Thomas v. Whalen

Decision Date01 May 1992
Docket NumberNo. 91-7710,91-7710
Citation962 F.2d 358
PartiesLewis THOMAS, Petitioner-Appellee, v. Patrick WHALEN, Respondent-Appellant.
CourtU.S. Court of Appeals — Fourth Circuit

Carolyn A. Sabol, Regional Counsel, Bureau of Prisons, Annapolis Junction, Md., argued (Richard Cullen, U.S. Atty., Dennis E. Szybala, Asst. U.S. Atty., Alexandria, Va., on brief), for respondent-appellant.

Michael S. Lieberman, DiMuro, Ginsberg & Lieberman, P.C., Alexandria, Va., argued (Bernard J. DiMuro, Elizabeth K. Lynch, on brief), for petitioner-appellee.

Before HALL and LUTTIG, Circuit Judges, and BLATT, Senior United States District Judge for the District of South Carolina, sitting by designation.


LUTTIG, Circuit Judge:

Appellant, warden of the federal penitentiary in Petersburg, Virginia, challenges a district court order granting appellee's petition for a writ of habeas corpus. The district court granted the writ based upon its determination that appellee was entitled to fifteen years of credit against his federal sentences for time served in state confinement on unrelated state offenses. We conclude, pursuant to 18 U.S.C. § 3568, that appellee's federal sentences did not commence until he was received at the federal penitentiary for service of those sentences and that appellee was not entitled to receive credit against his federal sentences for the time he served in state confinement. We therefore reverse the district court's order granting appellee's writ of habeas corpus.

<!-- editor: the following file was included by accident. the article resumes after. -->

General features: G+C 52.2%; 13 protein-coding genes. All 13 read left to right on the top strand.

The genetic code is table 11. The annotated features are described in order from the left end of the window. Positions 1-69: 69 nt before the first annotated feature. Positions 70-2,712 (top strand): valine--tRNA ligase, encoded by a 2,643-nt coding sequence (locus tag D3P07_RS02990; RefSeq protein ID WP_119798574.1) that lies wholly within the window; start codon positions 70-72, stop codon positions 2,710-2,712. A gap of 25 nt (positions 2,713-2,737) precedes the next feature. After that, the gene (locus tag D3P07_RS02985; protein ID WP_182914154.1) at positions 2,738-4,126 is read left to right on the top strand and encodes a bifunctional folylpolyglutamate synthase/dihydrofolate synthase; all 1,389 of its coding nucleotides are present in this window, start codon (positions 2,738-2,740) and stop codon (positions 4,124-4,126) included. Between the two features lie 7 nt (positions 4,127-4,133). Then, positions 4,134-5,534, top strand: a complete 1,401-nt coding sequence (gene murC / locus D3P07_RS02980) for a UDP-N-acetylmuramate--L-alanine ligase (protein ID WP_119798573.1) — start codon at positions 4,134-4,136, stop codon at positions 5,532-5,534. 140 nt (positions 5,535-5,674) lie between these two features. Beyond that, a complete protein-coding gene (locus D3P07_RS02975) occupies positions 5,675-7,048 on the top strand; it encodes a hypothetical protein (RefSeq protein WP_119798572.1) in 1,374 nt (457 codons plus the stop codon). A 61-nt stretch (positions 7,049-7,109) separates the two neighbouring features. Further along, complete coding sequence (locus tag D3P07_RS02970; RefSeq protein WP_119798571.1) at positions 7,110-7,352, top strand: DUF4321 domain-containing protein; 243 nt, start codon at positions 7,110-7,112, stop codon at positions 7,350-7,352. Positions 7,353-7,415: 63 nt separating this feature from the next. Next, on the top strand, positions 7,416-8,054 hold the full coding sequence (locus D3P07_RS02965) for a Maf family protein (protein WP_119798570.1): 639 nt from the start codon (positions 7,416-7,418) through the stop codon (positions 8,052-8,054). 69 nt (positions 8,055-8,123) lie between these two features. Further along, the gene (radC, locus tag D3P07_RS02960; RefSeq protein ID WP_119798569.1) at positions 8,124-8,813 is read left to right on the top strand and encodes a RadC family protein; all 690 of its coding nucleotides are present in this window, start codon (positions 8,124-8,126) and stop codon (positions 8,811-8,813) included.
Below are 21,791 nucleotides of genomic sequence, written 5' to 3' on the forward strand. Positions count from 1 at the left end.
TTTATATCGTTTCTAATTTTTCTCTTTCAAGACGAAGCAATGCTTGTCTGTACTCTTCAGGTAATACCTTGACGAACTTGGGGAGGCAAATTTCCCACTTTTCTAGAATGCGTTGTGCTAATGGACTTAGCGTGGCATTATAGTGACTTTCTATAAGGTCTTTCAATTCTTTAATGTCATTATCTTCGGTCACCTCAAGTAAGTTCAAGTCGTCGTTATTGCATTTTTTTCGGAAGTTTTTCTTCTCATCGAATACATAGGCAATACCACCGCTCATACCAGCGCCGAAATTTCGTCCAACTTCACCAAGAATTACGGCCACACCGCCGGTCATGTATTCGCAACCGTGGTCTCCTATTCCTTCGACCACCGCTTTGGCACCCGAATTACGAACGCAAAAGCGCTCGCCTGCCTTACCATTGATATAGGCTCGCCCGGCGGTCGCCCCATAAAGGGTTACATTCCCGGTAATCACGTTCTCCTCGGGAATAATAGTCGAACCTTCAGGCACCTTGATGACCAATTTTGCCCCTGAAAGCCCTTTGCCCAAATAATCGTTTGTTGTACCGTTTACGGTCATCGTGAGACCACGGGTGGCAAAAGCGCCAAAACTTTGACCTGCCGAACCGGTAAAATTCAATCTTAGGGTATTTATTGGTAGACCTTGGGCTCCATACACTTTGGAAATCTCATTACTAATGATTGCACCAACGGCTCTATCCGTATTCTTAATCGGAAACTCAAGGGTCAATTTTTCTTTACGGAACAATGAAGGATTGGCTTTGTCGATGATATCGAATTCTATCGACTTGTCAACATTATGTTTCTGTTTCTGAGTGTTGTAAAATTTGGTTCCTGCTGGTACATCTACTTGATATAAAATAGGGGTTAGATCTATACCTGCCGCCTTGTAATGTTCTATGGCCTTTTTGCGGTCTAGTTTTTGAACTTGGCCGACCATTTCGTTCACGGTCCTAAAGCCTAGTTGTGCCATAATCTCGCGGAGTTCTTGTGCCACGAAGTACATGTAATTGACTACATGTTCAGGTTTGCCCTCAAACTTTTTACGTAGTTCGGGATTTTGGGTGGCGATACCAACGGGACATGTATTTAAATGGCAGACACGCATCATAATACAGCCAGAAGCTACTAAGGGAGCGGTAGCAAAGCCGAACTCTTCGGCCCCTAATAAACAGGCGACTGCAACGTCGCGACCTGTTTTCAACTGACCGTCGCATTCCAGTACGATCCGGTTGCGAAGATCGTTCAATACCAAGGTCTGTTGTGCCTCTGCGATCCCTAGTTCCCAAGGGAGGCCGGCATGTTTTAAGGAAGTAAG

Petitioner-appellee Lewis Thomas was arrested on March 31, 1970, on federal bank robbery charges and released on bond the same day. See J.A. at 52, 94, 99. While free on federal bond, he was arrested by Pennsylvania law enforcement officials on unrelated state charges, taken into state custody, and held in Holmsburg County Jail after initial confinement at the Philadelphia Detention Center. See id. at 52, 95, 99, 100. Federal officials subsequently filed a detainer with Pennsylvania state authorities to secure Thomas' presence in federal district court for his trial on the federal bank robbery charges. Thomas was convicted of bank robbery in November 1970. Following his conviction, he was returned to state authorities.

Thomas was removed to federal court on April 23, 1971, for sentencing. He was sentenced by the district court to twenty years' imprisonment, see id. at 47, and again returned to state authorities.

In September 1971, Thomas was again taken to federal court for trial on charges of savings & loan association robbery. Following a two-day trial, Thomas was convicted also of this federal offense and then returned to state authorities. On October 19, 1971, the federal district court sentenced Thomas to twenty-five years' imprisonment. See id. at 48. The judgment and commitment order directed this sentence to run concurrently with the previously imposed federal sentence for bank robbery. The order made no reference to any state sentence. See id. Thomas remained in state prison following this sentencing.